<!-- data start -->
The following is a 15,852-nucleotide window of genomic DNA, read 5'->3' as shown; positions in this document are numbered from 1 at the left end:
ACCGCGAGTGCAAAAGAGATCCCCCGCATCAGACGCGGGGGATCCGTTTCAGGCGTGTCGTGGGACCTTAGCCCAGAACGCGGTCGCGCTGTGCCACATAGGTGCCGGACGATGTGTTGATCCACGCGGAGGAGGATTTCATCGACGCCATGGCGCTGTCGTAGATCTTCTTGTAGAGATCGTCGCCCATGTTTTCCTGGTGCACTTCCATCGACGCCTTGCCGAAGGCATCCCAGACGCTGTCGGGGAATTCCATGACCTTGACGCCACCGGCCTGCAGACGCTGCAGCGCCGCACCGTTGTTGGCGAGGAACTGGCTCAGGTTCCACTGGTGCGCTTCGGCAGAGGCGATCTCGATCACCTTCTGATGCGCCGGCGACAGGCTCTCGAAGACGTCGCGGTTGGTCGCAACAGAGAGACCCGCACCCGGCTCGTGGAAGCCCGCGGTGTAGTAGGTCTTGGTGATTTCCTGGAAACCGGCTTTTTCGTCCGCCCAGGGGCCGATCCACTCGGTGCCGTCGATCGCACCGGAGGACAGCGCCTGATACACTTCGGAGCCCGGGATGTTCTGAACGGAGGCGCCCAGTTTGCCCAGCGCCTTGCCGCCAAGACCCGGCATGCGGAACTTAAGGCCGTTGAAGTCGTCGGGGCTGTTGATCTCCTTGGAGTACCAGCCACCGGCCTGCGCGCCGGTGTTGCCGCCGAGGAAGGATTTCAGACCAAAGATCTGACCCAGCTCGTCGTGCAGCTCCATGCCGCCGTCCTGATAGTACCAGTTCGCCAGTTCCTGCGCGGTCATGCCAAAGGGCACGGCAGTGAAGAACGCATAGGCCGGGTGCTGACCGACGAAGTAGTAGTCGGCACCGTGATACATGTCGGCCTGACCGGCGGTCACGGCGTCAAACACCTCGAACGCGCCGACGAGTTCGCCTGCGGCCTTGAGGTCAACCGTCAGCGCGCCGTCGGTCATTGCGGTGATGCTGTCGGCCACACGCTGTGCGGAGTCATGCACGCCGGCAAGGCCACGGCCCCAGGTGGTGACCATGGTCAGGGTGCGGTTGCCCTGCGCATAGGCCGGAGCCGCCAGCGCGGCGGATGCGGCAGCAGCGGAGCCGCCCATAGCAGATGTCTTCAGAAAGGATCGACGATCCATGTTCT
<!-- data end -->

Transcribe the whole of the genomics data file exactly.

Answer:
The following is a 15,852-nucleotide window of genomic DNA, read 5'->3' as shown; positions in this document are numbered from 1 at the left end:
ACCGCGAGTGCAAAAGAGATCCCCCGCATCAGACGCGGGGGATCCGTTTCAGGCGTGTCGTGGGACCTTAGCCCAGAACGCGGTCGCGCTGTGCCACATAGGTGCCGGACGATGTGTTGATCCACGCGGAGGAGGATTTCATCGACGCCATGGCGCTGTCGTAGATCTTCTTGTAGAGATCGTCGCCCATGTTTTCCTGGTGCACTTCCATCGACGCCTTGCCGAAGGCATCCCAGACGCTGTCGGGGAATTCCATGACCTTGACGCCACCGGCCTGCAGACGCTGCAGCGCCGCACCGTTGTTGGCGAGGAACTGGCTCAGGTTCCACTGGTGCGCTTCGGCAGAGGCGATCTCGATCACCTTCTGATGCGCCGGCGACAGGCTCTCGAAGACGTCGCGGTTGGTCGCAACAGAGAGACCCGCACCCGGCTCGTGGAAGCCCGCGGTGTAGTAGGTCTTGGTGATTTCCTGGAAACCGGCTTTTTCGTCCGCCCAGGGGCCGATCCACTCGGTGCCGTCGATCGCACCGGAGGACAGCGCCTGATACACTTCGGAGCCCGGGATGTTCTGAACGGAGGCGCCCAGTTTGCCCAGCGCCTTGCCGCCAAGACCCGGCATGCGGAACTTAAGGCCGTTGAAGTCGTCGGGGCTGTTGATCTCCTTGGAGTACCAGCCACCGGCCTGCGCGCCGGTGTTGCCGCCGAGGAAGGATTTCAGACCAAAGATCTGACCCAGCTCGTCGTGCAGCTCCATGCCGCCGTCCTGATAGTACCAGTTCGCCAGTTCCTGCGCGGTCATGCCAAAGGGCACGGCAGTGAAGAACGCATAGGCCGGGTGCTGACCGACGAAGTAGTAGTCGGCACCGTGATACATGTCGGCCTGACCGGCGGTCACGGCGTCAAACACCTCGAACGCGCCGACGAGTTCGCCTGCGGCCTTGAGGTCAACCGTCAGCGCGCCGTCGGTCATTGCGGTGATGCTGTCGGCCACACGCTGTGCGGAGTCATGCACGCCGGCAAGGCCACGGCCCCAGGTGGTGACCATGGTCAGGGTGCGGTTGCCCTGCGCATAGGCCGGAGCCGCCAGCGCGGCGGATGCGGCAGCAGCGGAGCCGCCCATAGCAGATGTCTTCAGAAAGGATCGACGATCCATGTTCT